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7 steps to improve Global Catastrophic Risks (GCRs) policy work

Updated: May 16

One of the first things that need to be clear from the get-go is that Global Catastrophic Risks (GCRs *) and Existential Risks (X-risks **) are not on the to-do list, nor are priorities for most policymakers (and citizens) around the world. We can keep producing tons of scientific publications on GCRs, but if they are not used outside the academic ivory tower, we risk the probability of being too late. So, what is needed?

1) Public Relations (a.k.a raising awareness): the first year of my work at the Centre for Study of Existential Risk focused entirely on making people aware of this new field of study. This work included contacting journalists, podcasters and organizations working on Global Risk. It also included giving presentations at universities and other academic and non-academic institutions (through statements, workshops, seminars, etc.). Examples of these are shown on my website in the "Public Engagements" and "Teaching" sections.

Another great way to build public relations is by showcasing your organisation's work in the policy arena. For example, I use this report I produced when engaging with different stakeholders for the first time:

  • CSER's “Pathways linking Science and Policy in Global Risk”.

2) Building partnerships and increasing the efficiency of policy work: of course, the key to success is to do it together with other leading organizations. Therefore, I sought and joined different organizations that are focused on "Future risks", "Global Risks", or "Frontier Risks", which are other names usually used for GCRs outside academia. Some outputs that came out from those relations include the co-production of International Policy Reports that by myself would have been much harder and taken more time to achieve:

3) Focusing at the local level as well: immersing myself in the scientific advice process in the UK allowed me to advise Lord Bird's team during the creation of the Well-being of Future Generations Bill. In addition, I have also prepared submissions of scientific evidence to the UK government on the following:

Some of these submissions (together with the public relations work) led me to meet with different government offices considering working on GCRs.

4) Making GCRs context-relevant: if there is a silver lining to the recent COVID-19 pandemic is that it gives us an opportunity to explain what could happen (at a smaller scale) if GCRs are not prevented. Looking for the lessons learnt from this pandemic or to economic recovery allows us to think about policy solutions that can be used as pillars for the prevention or mitigation of GCRs:

5) Building Science-Policy interfaces: we can not keep working on silos and repeat the failed "solutions" of the past. We must create spaces where academics and policy brokers can build trust and common understanding so they can co-create better policies and research. This is one of the more significant efforts I have at the moment. Since October 2021, I have managed a Science-Policy expert group comprising 22 organizations and 30 partners. Lessons learnt from this effort are published here:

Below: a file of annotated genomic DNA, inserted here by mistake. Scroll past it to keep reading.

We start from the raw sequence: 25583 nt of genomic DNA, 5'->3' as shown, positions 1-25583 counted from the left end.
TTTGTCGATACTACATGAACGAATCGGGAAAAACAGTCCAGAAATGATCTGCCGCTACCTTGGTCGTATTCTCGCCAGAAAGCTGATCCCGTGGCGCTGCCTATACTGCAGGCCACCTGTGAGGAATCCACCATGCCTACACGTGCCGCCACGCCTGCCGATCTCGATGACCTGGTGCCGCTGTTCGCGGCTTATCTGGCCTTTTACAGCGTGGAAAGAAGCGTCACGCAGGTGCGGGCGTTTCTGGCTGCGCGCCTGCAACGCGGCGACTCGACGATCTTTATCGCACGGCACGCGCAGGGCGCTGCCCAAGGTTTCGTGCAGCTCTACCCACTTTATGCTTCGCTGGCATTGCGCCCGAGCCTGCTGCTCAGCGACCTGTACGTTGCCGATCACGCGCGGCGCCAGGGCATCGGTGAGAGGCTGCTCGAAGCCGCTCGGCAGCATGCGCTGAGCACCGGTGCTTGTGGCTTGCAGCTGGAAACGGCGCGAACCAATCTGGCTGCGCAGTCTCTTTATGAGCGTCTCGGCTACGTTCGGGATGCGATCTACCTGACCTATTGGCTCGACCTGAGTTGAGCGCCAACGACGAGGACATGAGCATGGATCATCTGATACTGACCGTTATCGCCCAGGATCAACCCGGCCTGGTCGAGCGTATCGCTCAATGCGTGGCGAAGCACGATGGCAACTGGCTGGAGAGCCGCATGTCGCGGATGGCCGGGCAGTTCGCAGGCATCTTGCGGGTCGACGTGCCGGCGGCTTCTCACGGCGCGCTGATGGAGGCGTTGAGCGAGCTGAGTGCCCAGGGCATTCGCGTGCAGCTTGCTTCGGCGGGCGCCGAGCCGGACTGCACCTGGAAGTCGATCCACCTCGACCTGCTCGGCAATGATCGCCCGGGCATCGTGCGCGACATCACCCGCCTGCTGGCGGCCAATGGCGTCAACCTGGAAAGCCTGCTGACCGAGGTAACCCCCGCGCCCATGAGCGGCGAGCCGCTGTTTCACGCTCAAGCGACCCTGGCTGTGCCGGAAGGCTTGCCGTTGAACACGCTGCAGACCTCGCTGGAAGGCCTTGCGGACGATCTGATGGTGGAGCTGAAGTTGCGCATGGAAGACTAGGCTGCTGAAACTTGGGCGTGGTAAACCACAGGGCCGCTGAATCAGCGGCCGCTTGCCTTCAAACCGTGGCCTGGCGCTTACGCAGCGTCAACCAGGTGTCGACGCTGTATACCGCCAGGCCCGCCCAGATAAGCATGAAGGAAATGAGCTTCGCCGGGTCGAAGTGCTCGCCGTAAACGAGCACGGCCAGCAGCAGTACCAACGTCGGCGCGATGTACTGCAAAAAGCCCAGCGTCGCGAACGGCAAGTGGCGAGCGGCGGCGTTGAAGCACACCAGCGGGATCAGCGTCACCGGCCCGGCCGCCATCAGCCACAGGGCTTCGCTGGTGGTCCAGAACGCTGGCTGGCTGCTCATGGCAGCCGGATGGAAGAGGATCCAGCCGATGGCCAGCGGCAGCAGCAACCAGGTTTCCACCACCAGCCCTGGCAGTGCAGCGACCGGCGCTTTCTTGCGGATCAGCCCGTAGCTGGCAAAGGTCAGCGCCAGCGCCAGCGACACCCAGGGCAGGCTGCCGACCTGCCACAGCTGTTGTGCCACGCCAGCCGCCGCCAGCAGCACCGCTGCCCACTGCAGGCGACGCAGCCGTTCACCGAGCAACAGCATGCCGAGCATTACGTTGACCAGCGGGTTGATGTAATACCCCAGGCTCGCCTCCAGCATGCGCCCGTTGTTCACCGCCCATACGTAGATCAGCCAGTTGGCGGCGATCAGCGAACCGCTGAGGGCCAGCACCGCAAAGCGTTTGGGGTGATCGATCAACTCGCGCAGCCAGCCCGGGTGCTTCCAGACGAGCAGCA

These Sci-Pol interfaces should also be challenged to address the "roots of all evils"... what is the real reason for the inaction toward GCR governance? How can we solve short-termism or the failure of multilateralism when a global catastrophe hits? Do we have a political problem? If so, how do we solve it instead of only producing more lists and lists of risks that can become existential?

6) Bringing the voices from the Global South: if we are searching for solutions to GLOBAL problems, we need to know the challenges, visions and solutions coming from the south. This process is much needed for any co-creation of practical policy solutions. You can do this work by publishing research in languages other than English, by writing about Science Diplomacy for the Global South, advocating for Open Science so knowledge can reach everyone or by including more participants from Low and Middle-Income countries in your research or science-policy work:

7) Innovating on how to communicate GCRs: much more work is needed in this area, especially in this virtual world when we are constantly competing with entertainment (movies, tv, video games, sports, etc.) or social media content (TikTok, Instagram, etc.).

Of course, the recommendations presented in this article are only based on my experience working at CSER for the last two years. Please feel free to add any more points of view, critics or other comments.

* GCRs are described as events that trigger the death of more than 10% of humanity.

** X-risks are events that could bring humanity to collapse to the point of no return.

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